Bulimia nervosa is associated with psychiatric distress, functional impairment, medical complications, and increased risk for future obesity, depression, suicide attempts, substance abuse, and health problems (1
). As well, individuals with subthreshold bulimia nervosa, such as those who report a frequency of binge eating and compensatory behavior below diagnostic thresholds, evidence psychiatric distress, functional impairment, medical complications, and seek treatment (3
). Thus, numerous studies have investigated biological correlates of bulimic pathology, with the hope of elucidating the etiological processes that give rise to this pernicious disorder.
Theorists have hypothesized that people who show elevated reward from food intake may be at risk for bulimic pathology (6
). Specifically, it may be that individuals who show a particularly strong activation in mesolimbic reward circuitry in response to food intake are at increased risk for binge eating. In support of the hyper-responsivity theory, women with bulimia nervosa show greater sensitivity to financial reward than healthy controls when measured by behavioral performance in some (8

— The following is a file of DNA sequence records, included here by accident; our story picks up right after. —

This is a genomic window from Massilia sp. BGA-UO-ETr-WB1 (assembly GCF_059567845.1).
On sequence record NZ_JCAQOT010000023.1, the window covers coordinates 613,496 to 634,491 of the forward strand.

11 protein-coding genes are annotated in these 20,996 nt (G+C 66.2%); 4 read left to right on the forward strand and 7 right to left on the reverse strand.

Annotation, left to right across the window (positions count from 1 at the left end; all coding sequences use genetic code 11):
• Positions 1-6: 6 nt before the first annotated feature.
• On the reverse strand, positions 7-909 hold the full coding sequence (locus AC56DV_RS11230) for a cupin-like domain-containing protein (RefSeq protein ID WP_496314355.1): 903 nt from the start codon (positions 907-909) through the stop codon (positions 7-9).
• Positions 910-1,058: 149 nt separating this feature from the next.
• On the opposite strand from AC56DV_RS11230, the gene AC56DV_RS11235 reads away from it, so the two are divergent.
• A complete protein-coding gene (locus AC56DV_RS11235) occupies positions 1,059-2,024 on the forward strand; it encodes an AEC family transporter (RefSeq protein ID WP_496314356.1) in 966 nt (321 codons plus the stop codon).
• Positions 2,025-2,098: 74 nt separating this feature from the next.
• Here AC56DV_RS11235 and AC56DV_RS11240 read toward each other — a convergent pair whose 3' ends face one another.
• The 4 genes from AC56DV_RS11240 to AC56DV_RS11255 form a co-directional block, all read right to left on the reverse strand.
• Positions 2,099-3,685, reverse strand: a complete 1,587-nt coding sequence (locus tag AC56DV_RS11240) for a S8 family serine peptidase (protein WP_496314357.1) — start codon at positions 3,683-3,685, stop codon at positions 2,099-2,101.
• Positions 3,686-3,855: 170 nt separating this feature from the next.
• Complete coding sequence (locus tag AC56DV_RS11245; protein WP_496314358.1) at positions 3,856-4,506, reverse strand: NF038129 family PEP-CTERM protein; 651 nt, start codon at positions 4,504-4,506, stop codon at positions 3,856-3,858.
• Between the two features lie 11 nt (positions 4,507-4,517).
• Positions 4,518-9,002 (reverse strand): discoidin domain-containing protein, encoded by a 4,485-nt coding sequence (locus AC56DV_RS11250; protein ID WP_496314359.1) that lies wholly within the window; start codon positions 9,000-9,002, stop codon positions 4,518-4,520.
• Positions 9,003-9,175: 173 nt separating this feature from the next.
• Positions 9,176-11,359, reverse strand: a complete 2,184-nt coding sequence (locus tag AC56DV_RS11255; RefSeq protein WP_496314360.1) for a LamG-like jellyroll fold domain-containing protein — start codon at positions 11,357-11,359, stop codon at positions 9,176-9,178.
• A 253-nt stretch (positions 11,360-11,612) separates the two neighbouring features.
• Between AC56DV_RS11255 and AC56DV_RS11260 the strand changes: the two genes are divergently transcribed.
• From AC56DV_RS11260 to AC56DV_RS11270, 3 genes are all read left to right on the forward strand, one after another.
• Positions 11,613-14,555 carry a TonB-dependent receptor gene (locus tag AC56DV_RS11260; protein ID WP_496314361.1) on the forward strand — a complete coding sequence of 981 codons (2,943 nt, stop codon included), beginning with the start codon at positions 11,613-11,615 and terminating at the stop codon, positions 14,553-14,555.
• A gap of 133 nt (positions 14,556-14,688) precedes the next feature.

), but not all studies (10
). Bulimic symptoms also correlate positively with self-reported reward sensitivity (11
). Further, women with versus without bulimia nervosa prefer sweeter and higher-fat foods than healthy controls (12
In contrast to the results reviewed above, a few brain imaging studies have produced findings that suggest that individuals with bulimia nervosa may show reduced responsivity of brain reward circuitry. Specifically, positron emission tomography (PET) studies found that women who had recovered from bulimia nervosa showed less activation of the right anterior cingulate cortex and left cuneus in the occipital cortex in response to receipt of glucose versus artificial saliva and lower baseline medial OFC serotonin 2A receptor binding, even after a glucose preload (14
). Another PET study found less μ-opioid binding in the temporinsular cortex at rest among women with bulimia nervosa compared to controls (16
). Because these frontal and mesolimbic brain regions appear to encode reward from food intake (17
), these results imply that individuals with bulimic pathology might show a blunted responsivity of reward circuitry to food. These results appear to accord with the evidence that obese relative to lean individuals show reduced activation of the dorsal striatum to consumption of a palatable food versus a tasteless solution (19